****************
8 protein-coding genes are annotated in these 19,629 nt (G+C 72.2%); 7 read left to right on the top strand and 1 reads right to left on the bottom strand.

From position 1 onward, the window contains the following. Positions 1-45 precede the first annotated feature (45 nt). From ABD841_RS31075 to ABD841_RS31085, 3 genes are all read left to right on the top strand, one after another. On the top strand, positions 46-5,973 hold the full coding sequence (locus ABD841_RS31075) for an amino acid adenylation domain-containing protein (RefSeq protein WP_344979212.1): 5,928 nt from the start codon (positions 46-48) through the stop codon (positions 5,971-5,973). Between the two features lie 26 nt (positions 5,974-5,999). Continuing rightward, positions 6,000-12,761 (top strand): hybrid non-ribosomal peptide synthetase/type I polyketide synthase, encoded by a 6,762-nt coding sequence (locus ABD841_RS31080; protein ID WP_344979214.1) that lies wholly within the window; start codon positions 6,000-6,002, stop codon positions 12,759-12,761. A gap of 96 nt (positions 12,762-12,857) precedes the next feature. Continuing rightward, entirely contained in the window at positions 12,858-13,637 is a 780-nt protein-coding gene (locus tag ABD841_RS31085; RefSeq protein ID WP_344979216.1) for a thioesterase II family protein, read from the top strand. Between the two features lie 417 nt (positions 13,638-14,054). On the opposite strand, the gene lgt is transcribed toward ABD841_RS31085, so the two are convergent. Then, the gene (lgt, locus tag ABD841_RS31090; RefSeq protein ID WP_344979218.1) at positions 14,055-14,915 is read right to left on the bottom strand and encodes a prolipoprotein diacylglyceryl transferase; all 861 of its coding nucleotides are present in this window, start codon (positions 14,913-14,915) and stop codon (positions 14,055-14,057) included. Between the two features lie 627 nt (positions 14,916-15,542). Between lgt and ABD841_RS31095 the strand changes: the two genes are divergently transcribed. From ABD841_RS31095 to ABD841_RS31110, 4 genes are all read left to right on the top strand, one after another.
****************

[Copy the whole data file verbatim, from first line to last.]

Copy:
8 protein-coding genes are annotated in these 19,629 nt (G+C 72.2%); 7 read left to right on the top strand and 1 reads right to left on the bottom strand.

From position 1 onward, the window contains the following. Positions 1-45 precede the first annotated feature (45 nt). From ABD841_RS31075 to ABD841_RS31085, 3 genes are all read left to right on the top strand, one after another. On the top strand, positions 46-5,973 hold the full coding sequence (locus ABD841_RS31075) for an amino acid adenylation domain-containing protein (RefSeq protein WP_344979212.1): 5,928 nt from the start codon (positions 46-48) through the stop codon (positions 5,971-5,973). Between the two features lie 26 nt (positions 5,974-5,999). Continuing rightward, positions 6,000-12,761 (top strand): hybrid non-ribosomal peptide synthetase/type I polyketide synthase, encoded by a 6,762-nt coding sequence (locus ABD841_RS31080; protein ID WP_344979214.1) that lies wholly within the window; start codon positions 6,000-6,002, stop codon positions 12,759-12,761. A gap of 96 nt (positions 12,762-12,857) precedes the next feature. Continuing rightward, entirely contained in the window at positions 12,858-13,637 is a 780-nt protein-coding gene (locus tag ABD841_RS31085; RefSeq protein ID WP_344979216.1) for a thioesterase II family protein, read from the top strand. Between the two features lie 417 nt (positions 13,638-14,054). On the opposite strand, the gene lgt is transcribed toward ABD841_RS31085, so the two are convergent. Then, the gene (lgt, locus tag ABD841_RS31090; RefSeq protein ID WP_344979218.1) at positions 14,055-14,915 is read right to left on the bottom strand and encodes a prolipoprotein diacylglyceryl transferase; all 861 of its coding nucleotides are present in this window, start codon (positions 14,913-14,915) and stop codon (positions 14,055-14,057) included. Between the two features lie 627 nt (positions 14,916-15,542). Between lgt and ABD841_RS31095 the strand changes: the two genes are divergently transcribed. From ABD841_RS31095 to ABD841_RS31110, 4 genes are all read left to right on the top strand, one after another.